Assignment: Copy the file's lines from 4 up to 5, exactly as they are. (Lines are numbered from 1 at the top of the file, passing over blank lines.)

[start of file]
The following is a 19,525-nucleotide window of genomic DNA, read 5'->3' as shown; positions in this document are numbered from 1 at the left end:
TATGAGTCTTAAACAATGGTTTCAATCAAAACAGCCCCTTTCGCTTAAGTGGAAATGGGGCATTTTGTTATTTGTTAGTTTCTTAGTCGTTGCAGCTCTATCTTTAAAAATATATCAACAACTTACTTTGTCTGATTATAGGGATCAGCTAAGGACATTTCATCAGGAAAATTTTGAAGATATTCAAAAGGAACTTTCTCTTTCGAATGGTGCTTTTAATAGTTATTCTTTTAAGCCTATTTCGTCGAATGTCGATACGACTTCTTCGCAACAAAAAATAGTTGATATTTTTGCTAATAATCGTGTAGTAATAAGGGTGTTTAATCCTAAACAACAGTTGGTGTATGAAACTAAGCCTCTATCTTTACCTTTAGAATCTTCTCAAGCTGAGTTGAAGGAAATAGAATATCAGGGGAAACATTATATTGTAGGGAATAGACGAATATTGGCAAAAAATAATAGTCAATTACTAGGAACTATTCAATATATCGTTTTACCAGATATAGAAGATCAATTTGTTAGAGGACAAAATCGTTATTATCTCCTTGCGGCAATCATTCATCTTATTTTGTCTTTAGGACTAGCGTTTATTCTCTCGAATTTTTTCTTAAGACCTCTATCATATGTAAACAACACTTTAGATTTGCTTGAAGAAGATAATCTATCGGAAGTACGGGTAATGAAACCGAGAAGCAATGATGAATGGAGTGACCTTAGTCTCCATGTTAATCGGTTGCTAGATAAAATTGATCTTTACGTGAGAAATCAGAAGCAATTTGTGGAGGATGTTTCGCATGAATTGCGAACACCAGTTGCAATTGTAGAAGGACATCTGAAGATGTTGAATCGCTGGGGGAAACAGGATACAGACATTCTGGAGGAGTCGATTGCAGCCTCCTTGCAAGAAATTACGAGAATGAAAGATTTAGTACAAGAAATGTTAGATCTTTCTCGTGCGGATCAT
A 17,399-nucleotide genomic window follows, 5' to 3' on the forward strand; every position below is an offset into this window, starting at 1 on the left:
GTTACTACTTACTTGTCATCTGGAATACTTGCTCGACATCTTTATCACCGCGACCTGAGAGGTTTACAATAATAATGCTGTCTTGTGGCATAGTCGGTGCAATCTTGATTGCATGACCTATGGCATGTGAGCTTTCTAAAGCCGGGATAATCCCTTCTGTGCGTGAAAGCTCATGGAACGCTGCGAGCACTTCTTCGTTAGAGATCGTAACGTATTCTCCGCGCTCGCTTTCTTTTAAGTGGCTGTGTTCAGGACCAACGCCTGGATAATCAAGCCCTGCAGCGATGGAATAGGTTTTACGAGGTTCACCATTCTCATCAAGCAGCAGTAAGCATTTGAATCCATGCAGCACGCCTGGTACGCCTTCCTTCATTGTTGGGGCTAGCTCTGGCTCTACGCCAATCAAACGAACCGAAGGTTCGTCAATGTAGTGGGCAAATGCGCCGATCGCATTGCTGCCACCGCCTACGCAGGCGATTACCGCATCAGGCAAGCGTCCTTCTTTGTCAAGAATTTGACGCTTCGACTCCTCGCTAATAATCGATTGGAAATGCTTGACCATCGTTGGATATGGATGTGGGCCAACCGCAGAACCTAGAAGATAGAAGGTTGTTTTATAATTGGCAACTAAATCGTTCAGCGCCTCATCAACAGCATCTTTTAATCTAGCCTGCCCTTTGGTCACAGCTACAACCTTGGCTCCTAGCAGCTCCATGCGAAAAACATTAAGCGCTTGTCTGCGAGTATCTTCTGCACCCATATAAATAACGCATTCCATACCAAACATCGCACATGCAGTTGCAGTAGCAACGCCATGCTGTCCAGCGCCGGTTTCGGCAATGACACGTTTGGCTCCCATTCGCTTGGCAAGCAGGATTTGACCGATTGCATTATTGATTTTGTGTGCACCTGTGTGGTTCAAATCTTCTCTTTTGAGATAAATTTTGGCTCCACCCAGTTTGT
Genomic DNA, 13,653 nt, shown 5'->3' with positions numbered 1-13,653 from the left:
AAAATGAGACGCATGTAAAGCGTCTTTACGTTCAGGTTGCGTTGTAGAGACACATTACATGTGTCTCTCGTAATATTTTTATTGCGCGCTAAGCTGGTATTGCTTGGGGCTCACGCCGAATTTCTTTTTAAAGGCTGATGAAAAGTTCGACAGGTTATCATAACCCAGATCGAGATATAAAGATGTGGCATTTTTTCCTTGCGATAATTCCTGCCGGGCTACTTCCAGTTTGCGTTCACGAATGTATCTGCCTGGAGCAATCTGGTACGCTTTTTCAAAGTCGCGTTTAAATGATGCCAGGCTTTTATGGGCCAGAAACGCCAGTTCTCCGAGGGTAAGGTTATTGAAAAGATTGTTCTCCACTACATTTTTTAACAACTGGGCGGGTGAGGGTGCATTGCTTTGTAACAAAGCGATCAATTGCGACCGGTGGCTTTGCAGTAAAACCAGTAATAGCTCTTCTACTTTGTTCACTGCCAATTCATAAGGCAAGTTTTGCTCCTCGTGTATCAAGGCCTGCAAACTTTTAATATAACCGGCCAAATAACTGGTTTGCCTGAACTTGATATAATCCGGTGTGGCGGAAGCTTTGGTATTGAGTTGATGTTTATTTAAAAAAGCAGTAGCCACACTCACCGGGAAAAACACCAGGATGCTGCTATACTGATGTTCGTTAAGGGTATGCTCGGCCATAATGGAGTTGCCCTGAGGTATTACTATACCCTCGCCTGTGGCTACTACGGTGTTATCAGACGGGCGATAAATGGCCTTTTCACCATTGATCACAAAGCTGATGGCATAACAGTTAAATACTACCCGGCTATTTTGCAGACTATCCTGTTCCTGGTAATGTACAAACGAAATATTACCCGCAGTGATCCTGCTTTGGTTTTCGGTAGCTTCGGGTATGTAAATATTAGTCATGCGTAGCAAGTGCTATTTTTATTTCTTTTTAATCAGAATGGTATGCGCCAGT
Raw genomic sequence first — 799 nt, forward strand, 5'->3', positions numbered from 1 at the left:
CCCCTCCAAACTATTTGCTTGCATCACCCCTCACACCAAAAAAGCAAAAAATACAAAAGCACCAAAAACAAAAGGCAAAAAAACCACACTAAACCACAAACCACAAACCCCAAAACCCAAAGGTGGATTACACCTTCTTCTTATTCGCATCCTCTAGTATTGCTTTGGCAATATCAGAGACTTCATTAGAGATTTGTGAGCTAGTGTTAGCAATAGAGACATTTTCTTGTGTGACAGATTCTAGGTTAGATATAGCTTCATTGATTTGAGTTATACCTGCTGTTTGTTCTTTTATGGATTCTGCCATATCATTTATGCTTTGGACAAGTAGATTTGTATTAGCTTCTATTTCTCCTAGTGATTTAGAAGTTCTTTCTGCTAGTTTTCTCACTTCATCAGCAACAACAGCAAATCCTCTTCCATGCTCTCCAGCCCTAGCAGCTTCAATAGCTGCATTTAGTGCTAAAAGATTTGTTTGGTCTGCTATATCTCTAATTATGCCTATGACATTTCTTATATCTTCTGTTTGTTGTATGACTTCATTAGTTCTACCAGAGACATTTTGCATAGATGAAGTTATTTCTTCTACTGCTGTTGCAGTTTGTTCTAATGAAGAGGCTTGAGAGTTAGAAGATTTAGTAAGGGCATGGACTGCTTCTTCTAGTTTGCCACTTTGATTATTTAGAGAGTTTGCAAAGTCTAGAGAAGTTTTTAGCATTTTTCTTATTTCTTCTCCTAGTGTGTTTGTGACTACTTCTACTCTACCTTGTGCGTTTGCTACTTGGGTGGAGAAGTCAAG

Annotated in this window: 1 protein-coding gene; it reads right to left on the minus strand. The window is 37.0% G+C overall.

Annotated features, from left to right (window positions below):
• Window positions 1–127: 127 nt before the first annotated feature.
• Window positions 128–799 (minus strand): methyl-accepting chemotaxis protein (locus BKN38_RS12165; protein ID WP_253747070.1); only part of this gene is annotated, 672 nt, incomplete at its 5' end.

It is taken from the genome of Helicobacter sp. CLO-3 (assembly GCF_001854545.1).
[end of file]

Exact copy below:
GTTACTACTTACTTGTCATCTGGAATACTTGCTCGACATCTTTATCACCGCGACCTGAGAGGTTTACAATAATAATGCTGTCTTGTGGCATAGTCGGTGCAATCTTGATTGCATGACCTATGGCATGTGAGCTTTCTAAAGCCGGGATAATCCCTTCTGTGCGTGAAAGCTCATGGAACGCTGCGAGCACTTCTTCGTTAGAGATCGTAACGTATTCTCCGCGCTCGCTTTCTTTTAAGTGGCTGTGTTCAGGACCAACGCCTGGATAATCAAGCCCTGCAGCGATGGAATAGGTTTTACGAGGTTCACCATTCTCATCAAGCAGCAGTAAGCATTTGAATCCATGCAGCACGCCTGGTACGCCTTCCTTCATTGTTGGGGCTAGCTCTGGCTCTACGCCAATCAAACGAACCGAAGGTTCGTCAATGTAGTGGGCAAATGCGCCGATCGCATTGCTGCCACCGCCTACGCAGGCGATTACCGCATCAGGCAAGCGTCCTTCTTTGTCAAGAATTTGACGCTTCGACTCCTCGCTAATAATCGATTGGAAATGCTTGACCATCGTTGGATATGGATGTGGGCCAACCGCAGAACCTAGAAGATAGAAGGTTGTTTTATAATTGGCAACTAAATCGTTCAGCGCCTCATCAACAGCATCTTTTAATCTAGCCTGCCCTTTGGTCACAGCTACAACCTTGGCTCCTAGCAGCTCCATGCGAAAAACATTAAGCGCTTGTCTGCGAGTATCTTCTGCACCCATATAAATAACGCATTCCATACCAAACATCGCACATGCAGTTGCAGTAGCAACGCCATGCTGTCCAGCGCCGGTTTCGGCAATGACACGTTTGGCTCCCATTCGCTTGGCAAGCAGGATTTGACCGATTGCATTATTGATTTTGTGTGCACCTGTGTGGTTCAAATCTTCTCTTTTGAGATAAATTTTGGCTCCACCCAGTTTGT
Genomic DNA, 13,653 nt, shown 5'->3' with positions numbered 1-13,653 from the left: